September 9th, 2011


The Ox God Wept. (88)

Endurance by Jay Lake.

Graveflower-eyed man,
his enemy armored in
Moloch horridus.

I liked Green when I read it, & I liked Jay Lake's "Clockwork Earth" novels, so it shouldn't come as a surprise that I liked Endurance. First thing first, the cover. I think it is a gorgeous cover-- like the cover of Green-- but I still think the protagonist needs to be darker. Much darker! The fact that our main character-- the formerly eponymous Green-- is a non-white character among pale-skinned supporting characters is a major facet of the book, after all. To play devil's advocate, the cover does capture the whipstrike sense of danger Green has about her. For me, the predominant attractions here are the non-Westernized setting & the active female protagonist. Ugh, when I say it like that, it sounds so clinical. What I mean is-- in Green, Jay Lake spun out a world based on vibrant influences other than the Generic Europeanesque Feudal Fantasy Setting, & he brings a healthy dose of genuine worldbuilding & inspiration to the table. The setting of these books is creative & evocative. & if that world is a china shop, Green is the bull in it (or well, ox if you'll forgive the pun), running riot over the machinations of gods & men. Lake lays out the big strokes with a great deal of craftsmanship, but it is the little details that sell it. The blue guy in pangolin scale armor? The subtle reference to the painted Fechin from Gene Wolfe's Book of the New Sun? That is what makes it for me. A bit of a flourish, underplayed for dramatic effect. You know what this book more viscerally reminded me of? Maybe this is a very personal response, but it reminded me of martak's Epic-level Planescape campaign. It was a part of his Oisos setting, in which our characters-- the Aasimar Paladin turned half-angel father of the Messiah, the Human Cleric turned Saint & Avatar & the Tiefling Psion turned Demigod of Blasphemy-- were godmakers & godbreakers.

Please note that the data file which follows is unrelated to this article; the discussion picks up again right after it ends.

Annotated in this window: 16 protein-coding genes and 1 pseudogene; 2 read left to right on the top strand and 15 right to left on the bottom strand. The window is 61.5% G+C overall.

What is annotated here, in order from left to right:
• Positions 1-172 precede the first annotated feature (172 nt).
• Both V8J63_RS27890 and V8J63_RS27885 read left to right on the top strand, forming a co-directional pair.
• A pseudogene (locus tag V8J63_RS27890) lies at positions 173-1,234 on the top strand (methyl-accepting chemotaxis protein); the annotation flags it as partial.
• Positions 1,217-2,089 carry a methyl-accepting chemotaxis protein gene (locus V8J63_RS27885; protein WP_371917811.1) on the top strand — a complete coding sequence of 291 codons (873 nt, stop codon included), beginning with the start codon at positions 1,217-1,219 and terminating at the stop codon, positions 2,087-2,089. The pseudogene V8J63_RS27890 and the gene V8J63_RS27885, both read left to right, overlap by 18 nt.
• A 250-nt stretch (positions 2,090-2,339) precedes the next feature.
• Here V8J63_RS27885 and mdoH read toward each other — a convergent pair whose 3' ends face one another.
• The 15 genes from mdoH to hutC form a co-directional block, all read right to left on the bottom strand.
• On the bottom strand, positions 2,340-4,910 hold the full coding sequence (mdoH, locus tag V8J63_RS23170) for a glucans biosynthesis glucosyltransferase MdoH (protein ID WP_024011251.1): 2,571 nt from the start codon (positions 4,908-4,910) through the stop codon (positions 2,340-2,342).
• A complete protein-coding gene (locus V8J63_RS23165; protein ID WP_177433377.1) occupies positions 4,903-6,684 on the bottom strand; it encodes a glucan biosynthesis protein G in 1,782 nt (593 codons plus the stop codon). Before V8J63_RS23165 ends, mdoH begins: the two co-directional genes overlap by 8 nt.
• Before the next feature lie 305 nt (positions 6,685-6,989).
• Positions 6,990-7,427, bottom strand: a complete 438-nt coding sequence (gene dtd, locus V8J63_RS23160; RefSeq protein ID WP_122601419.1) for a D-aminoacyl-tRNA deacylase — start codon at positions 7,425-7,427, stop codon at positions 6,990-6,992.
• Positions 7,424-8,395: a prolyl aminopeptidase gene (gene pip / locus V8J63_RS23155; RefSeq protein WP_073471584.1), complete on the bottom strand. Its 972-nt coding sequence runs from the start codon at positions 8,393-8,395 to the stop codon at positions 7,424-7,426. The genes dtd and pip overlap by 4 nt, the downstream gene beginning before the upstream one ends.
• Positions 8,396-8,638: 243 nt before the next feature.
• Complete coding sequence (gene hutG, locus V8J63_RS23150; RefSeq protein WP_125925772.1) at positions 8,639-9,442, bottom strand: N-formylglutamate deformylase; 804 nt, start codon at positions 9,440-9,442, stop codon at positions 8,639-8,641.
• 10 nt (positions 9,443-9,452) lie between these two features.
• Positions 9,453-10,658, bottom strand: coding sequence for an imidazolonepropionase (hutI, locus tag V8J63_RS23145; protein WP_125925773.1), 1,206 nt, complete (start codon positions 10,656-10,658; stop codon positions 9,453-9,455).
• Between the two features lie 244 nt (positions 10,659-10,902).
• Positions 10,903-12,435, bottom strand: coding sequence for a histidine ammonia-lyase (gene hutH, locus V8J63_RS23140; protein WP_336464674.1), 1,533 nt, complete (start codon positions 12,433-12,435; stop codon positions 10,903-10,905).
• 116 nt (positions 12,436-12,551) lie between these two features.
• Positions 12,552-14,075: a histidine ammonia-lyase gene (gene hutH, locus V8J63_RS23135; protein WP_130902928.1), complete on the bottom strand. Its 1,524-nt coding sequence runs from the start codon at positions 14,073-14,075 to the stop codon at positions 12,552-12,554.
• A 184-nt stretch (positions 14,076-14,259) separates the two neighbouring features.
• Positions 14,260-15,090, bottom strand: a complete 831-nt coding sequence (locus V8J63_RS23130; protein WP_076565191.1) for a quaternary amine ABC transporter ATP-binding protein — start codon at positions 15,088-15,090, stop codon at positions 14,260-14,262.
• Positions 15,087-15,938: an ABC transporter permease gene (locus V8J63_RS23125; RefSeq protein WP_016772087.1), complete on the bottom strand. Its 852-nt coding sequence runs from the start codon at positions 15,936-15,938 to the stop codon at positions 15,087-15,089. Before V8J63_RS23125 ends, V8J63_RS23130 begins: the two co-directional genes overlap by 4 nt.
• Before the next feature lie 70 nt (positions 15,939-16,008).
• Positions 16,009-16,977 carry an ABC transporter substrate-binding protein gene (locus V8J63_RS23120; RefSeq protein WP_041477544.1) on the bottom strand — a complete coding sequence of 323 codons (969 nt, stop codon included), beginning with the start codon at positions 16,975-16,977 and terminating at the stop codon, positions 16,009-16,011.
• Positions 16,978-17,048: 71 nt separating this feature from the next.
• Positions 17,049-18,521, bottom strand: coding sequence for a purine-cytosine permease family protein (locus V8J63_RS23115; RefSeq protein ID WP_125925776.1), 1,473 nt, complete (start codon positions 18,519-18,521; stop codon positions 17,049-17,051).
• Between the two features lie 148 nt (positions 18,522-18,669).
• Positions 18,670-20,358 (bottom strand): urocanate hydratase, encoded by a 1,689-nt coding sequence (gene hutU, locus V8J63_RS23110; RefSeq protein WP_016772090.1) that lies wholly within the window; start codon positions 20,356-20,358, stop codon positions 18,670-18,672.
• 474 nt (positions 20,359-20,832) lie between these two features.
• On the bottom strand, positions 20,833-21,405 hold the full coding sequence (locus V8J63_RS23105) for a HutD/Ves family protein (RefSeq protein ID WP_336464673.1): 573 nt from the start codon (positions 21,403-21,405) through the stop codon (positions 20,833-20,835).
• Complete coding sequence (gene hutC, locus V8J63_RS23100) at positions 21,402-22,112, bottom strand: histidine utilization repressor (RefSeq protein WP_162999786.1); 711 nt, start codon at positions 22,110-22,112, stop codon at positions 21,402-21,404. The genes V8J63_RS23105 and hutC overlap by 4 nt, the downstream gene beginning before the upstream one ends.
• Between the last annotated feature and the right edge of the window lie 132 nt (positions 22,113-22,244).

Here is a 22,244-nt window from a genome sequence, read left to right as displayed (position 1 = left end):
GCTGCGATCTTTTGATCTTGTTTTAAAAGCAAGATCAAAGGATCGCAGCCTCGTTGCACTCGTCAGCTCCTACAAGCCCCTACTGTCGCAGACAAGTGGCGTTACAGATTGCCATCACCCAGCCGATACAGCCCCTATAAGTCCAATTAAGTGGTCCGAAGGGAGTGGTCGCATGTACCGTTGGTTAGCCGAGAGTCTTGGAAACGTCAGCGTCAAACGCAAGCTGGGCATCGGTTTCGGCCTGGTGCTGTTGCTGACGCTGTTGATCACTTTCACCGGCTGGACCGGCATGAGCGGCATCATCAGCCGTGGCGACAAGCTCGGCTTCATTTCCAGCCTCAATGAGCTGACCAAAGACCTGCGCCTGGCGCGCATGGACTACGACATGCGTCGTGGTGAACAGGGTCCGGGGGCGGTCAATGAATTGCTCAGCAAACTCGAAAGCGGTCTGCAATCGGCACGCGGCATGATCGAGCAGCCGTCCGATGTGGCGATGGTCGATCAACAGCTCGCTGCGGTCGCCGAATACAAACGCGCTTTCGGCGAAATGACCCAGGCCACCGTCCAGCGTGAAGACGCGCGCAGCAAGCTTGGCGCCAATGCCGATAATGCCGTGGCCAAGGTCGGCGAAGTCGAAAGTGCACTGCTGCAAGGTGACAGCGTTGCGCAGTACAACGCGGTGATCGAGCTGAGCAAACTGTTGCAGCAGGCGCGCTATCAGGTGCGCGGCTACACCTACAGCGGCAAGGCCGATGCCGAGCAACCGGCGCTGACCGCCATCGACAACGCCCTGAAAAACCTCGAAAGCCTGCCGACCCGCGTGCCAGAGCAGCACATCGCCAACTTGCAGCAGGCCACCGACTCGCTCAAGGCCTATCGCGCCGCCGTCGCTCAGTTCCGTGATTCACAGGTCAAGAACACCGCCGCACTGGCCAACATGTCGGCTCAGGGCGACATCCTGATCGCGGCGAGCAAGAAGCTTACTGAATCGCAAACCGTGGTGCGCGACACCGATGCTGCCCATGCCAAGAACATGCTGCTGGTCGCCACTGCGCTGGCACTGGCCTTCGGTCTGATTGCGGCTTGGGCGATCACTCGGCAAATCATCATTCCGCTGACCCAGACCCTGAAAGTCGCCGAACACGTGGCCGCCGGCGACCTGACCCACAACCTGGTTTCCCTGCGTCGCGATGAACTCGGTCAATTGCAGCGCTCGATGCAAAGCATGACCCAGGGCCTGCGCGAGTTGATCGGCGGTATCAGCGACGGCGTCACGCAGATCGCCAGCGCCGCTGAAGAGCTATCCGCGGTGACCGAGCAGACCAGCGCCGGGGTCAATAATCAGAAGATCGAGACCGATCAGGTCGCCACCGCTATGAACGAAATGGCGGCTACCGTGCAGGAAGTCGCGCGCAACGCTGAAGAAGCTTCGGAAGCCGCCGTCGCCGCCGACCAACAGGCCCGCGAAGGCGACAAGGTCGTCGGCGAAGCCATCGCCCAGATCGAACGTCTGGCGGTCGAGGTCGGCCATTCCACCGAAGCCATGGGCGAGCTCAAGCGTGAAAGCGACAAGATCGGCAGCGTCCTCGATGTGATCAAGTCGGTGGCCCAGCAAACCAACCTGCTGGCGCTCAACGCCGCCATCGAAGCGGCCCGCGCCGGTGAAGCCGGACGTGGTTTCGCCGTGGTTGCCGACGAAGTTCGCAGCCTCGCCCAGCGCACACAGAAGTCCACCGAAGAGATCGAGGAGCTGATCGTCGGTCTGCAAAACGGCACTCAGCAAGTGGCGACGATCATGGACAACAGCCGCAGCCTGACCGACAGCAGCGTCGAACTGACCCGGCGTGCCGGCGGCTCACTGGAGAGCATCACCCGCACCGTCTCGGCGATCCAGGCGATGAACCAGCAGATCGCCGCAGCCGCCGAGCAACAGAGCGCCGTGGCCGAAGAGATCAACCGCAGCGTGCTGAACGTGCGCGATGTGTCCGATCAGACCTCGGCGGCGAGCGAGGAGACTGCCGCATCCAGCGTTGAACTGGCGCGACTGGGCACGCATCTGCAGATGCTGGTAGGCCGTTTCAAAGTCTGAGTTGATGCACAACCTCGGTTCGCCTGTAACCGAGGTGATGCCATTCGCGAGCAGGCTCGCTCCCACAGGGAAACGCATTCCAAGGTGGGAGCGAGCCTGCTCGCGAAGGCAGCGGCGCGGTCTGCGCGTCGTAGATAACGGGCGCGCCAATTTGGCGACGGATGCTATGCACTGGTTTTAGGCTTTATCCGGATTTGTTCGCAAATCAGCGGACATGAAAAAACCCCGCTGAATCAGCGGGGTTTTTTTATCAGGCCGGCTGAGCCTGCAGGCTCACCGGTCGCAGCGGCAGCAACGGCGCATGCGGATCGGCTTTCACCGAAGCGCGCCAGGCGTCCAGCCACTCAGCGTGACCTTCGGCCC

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Orcas: Forged for War. (89)

Orcs: Forged for War by Stan Nicholls & Joe Flood.

The Dark Lord's song says:
"Where there's a whip, there's a way!"
& the White Hand, too.

I picked up Orcs, the first of Stan Nicholls' novels about the eponymous fantasy race, solely because of the pretty much perfect cover image by scultpor Tom Lauten & photographer Geoff Spear. There were things to recommend about the book-- hey, any book that deals with the usual villain in a more three-dimensional view has something going for it-- but there were things to detract from it as well, like the fact that the villains of the tales ended up being fairly blank & two-dimensional themselves. I didn't hate the book, by any means, but it certainly didn't compel me to chase down the (equally pretty) subsequent volumes. I grabbed Orcs: Forged for War on a similar basis-- hey, a comic book about orcs!-- before I even realized it was Nicholls' writing behind it. When I finally figured that out, I was actually pretty excited. Part of the problem with Nicholls' novel was that it was just too long-- because his villains didn't have all that much depth to them, he didn't need nearly so long to lay them out as he took, & his plot line was a pretty standard video game key collection mission, & again, we didn't need all those pages to get there. The graphic medium, I figured, would be a better fit, & I was right. Again, we have some "bad guys" who are pretty over the top, but with a lower page count, it goes down. Flood's artwork really sells it-- he manages to get a sense of motion in his images with an economy of panels. Hacking & slashing win the day, & Joe Flood's treatment of the warband's roll call shows that he has an easy knack for differentiating green dudes, besides the obvious facial tattoos & warts. Plus, orangutan-ogre & pterodactyl-harpies.